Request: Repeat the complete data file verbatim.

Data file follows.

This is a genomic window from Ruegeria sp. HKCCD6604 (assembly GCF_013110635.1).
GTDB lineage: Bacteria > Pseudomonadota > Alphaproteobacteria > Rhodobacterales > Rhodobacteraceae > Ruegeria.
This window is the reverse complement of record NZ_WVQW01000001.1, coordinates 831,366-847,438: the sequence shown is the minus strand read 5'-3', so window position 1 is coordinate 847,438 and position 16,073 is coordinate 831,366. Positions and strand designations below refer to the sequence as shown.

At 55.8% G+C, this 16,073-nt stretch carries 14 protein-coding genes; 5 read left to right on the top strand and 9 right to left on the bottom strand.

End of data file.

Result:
This is a genomic window from Ruegeria sp. HKCCD6604 (assembly GCF_013110635.1).
GTDB lineage: Bacteria > Pseudomonadota > Alphaproteobacteria > Rhodobacterales > Rhodobacteraceae > Ruegeria.
This window is the reverse complement of record NZ_WVQW01000001.1, coordinates 831,366-847,438: the sequence shown is the minus strand read 5'-3', so window position 1 is coordinate 847,438 and position 16,073 is coordinate 831,366. Positions and strand designations below refer to the sequence as shown.

At 55.8% G+C, this 16,073-nt stretch carries 14 protein-coding genes; 5 read left to right on the top strand and 9 right to left on the bottom strand.